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In order to maximize the amount of play space in our backyard, we recently had many yards of soil brought in. We live on a slope. Our neighbors home behind our backyard is about 3 feet below our property, separated by an old retaining wall.

More recent picture with soil delivered:

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Prior to soil delivery, you can see the property line (fence) and neighbors home behind ours:

enter image description here

We are planning on shaping the soil, and then installing sod on top of all of it.

Previously, we had some large rhododendrons growing on that slope, but both the top and bottom tiers were pretty bare, with clay soil showing.

We’ve never heard about any issues with water running off of our property into our neighbors’ yards. Our neighbors are concerned about water runoff from this new soil hill (slope). They want to come by in a few days to see how the project is progressing.

I have been thinking, since we have the same surface area as before, plus this soil is more absorbent than the clay soil far below it, plus we’ll have healthy sod covering it, we shouldn’t have any water run off issues. Please let us know your opinion. Should we install a French drain near the edge of our property? If so, where should the water exit from it?

Thank you

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  • It depends on how much it rains on your region. On my region I would also be worried, but not about water, but because of soil which could slide down. There is also a wall under your new soil: is it capable to take additional weight? [wet soil] Has it drainages? New soil could bury them too low to be effective. As you see, there are many questions before we could answer. But I think you should ask local constructors: they know better climates and soil. Note: you assumptions are wrong: flat surface helps slowing water, and so getting absorbed more Aug 26, 2020 at 8:16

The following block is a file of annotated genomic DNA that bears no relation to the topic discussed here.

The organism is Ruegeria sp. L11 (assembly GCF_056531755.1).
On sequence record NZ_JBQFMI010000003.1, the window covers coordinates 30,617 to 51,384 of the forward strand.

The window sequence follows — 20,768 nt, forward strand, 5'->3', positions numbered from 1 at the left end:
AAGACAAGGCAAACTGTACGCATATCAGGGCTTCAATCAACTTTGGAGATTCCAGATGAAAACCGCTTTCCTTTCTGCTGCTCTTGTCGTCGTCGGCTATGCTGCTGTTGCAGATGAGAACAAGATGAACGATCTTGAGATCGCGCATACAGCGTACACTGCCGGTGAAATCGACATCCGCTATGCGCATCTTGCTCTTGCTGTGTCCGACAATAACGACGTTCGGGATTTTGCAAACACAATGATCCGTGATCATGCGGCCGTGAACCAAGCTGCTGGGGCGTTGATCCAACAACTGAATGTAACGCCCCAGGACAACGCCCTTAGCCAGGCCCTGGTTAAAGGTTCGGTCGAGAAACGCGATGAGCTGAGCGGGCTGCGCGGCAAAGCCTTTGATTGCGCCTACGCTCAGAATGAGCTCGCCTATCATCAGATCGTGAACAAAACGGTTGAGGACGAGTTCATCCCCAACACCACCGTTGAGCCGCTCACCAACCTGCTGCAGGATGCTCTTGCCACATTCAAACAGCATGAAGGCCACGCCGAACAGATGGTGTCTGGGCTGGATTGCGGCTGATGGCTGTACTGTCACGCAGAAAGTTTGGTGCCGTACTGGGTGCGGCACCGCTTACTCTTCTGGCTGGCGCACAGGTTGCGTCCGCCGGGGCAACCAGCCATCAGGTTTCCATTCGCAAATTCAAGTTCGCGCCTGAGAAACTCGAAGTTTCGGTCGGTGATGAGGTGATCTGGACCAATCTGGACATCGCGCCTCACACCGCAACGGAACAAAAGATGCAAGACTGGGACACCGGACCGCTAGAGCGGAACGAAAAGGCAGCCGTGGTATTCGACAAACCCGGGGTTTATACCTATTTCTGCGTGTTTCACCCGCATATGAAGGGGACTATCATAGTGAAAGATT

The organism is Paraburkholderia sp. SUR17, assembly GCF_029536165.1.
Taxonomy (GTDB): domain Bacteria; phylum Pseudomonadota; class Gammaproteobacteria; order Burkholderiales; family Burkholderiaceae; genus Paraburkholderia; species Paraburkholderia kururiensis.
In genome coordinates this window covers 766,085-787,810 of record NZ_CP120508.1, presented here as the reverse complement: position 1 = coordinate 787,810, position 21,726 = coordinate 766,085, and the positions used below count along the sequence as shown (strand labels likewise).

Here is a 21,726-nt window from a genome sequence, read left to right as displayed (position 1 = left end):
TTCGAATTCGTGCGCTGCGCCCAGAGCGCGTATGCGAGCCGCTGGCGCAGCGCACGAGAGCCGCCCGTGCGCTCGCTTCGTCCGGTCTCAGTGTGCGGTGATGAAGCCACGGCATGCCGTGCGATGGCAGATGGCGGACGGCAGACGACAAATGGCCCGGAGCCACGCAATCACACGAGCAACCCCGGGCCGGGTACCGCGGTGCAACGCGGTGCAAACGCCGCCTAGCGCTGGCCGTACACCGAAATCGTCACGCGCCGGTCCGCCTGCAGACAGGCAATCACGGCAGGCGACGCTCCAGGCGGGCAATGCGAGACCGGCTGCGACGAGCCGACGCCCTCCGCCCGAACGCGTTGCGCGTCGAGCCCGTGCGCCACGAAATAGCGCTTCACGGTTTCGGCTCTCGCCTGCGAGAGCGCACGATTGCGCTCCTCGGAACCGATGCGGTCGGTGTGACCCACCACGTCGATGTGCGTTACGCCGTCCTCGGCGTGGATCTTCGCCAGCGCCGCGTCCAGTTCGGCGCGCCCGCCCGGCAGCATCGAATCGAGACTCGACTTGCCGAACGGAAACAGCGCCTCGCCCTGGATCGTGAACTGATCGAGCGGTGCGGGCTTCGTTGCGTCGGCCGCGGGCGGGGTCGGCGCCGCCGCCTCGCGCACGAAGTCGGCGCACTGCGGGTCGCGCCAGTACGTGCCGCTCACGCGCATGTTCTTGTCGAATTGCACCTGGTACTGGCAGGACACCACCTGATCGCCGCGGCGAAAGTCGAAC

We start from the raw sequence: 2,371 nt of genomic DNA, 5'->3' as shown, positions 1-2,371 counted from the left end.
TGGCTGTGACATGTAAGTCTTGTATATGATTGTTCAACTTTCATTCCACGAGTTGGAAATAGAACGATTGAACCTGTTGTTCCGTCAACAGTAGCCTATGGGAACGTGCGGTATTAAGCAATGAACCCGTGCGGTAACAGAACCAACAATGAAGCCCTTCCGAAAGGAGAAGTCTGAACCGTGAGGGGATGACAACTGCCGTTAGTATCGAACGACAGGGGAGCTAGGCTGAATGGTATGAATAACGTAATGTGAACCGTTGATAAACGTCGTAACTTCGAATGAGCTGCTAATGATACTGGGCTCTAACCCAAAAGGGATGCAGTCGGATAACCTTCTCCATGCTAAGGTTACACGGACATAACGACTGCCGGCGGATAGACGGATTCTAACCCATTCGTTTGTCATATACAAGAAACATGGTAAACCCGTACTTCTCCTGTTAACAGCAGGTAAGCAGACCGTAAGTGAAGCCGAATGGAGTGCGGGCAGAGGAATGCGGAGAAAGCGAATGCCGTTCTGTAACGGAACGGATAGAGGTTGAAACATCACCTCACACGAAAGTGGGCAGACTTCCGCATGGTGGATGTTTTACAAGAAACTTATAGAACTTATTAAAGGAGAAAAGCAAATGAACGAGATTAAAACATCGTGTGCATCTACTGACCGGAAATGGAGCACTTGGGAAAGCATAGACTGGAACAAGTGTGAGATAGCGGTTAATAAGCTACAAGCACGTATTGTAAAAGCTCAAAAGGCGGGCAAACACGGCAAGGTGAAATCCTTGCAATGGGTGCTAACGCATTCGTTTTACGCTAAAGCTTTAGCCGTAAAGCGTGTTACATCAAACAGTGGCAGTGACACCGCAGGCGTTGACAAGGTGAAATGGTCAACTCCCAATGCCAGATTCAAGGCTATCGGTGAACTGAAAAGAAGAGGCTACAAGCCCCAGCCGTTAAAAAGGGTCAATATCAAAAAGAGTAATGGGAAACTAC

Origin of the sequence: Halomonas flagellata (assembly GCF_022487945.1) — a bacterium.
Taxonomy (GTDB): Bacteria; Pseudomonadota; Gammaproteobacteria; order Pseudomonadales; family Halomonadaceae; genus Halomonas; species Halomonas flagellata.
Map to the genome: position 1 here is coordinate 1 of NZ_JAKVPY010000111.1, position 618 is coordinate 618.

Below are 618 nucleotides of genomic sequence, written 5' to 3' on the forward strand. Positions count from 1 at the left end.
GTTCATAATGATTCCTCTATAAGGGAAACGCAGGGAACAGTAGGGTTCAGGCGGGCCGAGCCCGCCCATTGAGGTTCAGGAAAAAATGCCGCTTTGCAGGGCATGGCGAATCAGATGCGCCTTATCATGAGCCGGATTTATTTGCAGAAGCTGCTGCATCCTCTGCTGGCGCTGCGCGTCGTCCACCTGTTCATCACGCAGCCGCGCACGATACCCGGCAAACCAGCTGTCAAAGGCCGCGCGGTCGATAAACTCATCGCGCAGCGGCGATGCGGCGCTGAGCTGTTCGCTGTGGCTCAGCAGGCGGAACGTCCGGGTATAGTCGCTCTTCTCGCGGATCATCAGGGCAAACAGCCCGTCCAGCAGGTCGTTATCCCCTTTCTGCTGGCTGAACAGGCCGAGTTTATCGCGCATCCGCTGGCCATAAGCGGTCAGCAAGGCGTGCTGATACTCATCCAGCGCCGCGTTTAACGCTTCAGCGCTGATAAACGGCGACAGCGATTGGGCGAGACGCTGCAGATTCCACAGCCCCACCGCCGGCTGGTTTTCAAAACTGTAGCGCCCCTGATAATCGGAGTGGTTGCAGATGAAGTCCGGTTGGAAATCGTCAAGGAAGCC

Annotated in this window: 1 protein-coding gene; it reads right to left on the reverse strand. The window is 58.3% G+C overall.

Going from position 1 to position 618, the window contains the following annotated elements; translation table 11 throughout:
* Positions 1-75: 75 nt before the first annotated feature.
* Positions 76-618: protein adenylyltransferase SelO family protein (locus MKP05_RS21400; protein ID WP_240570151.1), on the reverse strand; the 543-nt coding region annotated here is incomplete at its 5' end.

• I too would be more concerned about soil erosion and it ending up on the neighbour's property. Those rhododendrons you removed will have had root systems, and large root systems stop soil from sliding or eroding in a way that turf will not. You really need to consult a landscape architect; overflow of water, if it happened, would be a problem for your neighbours, but soil or a landslip cascading onto their property would be even worse....
    – Bamboo
    Aug 26, 2020 at 9:11
  • Your neighbors are right to be worried. I've seen runoff issues with a slope much less severe than the one you're creating (turf-covered, BTW); I've also seen "slip" at grades of 25%, which you may be approaching with the new soil. Does your municipality require permits for this type of landscape change? Most don't, but some do and if yours does, you will not be in compliance - which means that the municipality could force you to undo all of your work. I get the sense that you're not using a contractor. If this is true, then get one ASAP.
    – Jurp
    Aug 26, 2020 at 13:27

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